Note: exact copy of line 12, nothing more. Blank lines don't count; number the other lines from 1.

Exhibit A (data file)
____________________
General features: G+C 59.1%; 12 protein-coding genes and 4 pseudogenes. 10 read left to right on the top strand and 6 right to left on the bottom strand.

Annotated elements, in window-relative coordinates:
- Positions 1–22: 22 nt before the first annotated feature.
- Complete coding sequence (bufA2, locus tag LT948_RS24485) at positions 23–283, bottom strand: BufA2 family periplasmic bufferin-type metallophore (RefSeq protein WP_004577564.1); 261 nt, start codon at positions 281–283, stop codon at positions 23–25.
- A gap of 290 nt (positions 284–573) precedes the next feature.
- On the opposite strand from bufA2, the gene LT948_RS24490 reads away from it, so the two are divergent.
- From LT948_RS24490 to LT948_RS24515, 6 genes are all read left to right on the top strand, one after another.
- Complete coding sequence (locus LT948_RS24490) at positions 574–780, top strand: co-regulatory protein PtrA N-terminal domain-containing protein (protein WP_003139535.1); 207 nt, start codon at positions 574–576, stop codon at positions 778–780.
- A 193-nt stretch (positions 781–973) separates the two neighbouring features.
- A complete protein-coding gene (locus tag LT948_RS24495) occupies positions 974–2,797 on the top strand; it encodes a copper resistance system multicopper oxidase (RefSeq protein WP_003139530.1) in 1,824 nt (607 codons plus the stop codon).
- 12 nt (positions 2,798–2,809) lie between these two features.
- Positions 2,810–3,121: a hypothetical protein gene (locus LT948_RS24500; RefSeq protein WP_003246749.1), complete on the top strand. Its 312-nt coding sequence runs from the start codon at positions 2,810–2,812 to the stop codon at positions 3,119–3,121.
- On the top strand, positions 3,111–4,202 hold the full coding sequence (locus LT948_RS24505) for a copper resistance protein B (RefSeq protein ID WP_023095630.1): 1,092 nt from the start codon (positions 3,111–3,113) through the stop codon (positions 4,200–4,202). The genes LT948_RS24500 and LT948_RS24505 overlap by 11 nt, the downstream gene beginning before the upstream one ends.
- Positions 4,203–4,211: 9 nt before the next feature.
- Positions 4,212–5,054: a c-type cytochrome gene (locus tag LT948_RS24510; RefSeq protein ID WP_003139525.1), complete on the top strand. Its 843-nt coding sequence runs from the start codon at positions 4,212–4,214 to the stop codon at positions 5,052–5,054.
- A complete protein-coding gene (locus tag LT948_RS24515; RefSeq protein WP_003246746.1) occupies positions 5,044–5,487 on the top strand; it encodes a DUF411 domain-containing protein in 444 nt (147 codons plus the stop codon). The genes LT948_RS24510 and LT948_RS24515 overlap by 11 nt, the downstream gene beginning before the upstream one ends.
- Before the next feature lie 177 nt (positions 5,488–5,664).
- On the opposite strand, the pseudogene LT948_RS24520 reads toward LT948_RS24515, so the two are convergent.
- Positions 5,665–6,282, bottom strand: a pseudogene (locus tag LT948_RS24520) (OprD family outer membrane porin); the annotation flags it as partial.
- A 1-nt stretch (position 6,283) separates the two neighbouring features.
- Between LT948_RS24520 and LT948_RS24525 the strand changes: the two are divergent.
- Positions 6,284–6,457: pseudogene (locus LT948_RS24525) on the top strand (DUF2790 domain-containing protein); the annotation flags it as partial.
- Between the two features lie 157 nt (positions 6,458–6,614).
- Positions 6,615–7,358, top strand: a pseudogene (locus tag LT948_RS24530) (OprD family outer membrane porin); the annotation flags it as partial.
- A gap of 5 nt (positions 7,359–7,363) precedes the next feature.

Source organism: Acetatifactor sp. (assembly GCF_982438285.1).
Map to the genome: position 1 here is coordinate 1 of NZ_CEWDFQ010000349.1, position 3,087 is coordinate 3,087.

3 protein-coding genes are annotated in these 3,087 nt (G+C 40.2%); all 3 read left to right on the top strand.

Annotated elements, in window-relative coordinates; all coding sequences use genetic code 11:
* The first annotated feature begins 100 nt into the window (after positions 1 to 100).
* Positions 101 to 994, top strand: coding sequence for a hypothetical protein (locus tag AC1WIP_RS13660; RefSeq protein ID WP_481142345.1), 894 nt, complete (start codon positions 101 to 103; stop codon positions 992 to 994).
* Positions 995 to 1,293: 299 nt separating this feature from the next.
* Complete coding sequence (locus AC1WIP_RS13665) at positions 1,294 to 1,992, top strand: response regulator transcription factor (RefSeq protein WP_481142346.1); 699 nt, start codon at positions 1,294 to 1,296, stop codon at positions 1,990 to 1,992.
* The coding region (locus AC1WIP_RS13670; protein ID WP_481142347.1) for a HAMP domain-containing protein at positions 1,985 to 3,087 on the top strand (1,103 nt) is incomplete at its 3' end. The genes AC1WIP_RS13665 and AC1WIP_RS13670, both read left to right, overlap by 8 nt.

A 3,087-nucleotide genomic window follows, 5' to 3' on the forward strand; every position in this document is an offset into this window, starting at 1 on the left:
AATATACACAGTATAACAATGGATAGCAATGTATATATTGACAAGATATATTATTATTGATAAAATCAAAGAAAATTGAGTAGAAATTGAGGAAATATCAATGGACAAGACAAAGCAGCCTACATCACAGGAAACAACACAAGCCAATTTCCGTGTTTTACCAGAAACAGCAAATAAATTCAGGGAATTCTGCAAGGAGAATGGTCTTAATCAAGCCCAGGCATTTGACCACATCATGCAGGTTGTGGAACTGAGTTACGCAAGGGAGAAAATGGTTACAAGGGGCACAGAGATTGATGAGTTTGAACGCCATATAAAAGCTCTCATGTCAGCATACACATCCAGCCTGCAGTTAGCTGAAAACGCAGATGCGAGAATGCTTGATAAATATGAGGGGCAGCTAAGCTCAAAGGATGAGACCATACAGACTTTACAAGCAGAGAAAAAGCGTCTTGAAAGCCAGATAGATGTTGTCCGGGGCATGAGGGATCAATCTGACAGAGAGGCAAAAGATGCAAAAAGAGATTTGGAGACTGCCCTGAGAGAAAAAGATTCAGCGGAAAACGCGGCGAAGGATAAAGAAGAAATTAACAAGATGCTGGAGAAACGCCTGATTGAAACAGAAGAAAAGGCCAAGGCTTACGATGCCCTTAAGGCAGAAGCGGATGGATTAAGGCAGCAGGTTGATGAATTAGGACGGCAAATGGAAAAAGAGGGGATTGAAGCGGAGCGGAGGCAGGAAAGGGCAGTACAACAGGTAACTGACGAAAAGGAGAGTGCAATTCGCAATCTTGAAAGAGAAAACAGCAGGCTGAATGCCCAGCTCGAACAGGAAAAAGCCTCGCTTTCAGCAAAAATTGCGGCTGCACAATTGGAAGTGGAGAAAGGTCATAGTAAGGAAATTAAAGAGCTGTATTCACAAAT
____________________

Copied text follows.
- Positions 2,810–3,121: a hypothetical protein gene (locus LT948_RS24500; RefSeq protein WP_003246749.1), complete on the top strand. Its 312-nt coding sequence runs from the start codon at positions 2,810–2,812 to the stop codon at positions 3,119–3,121.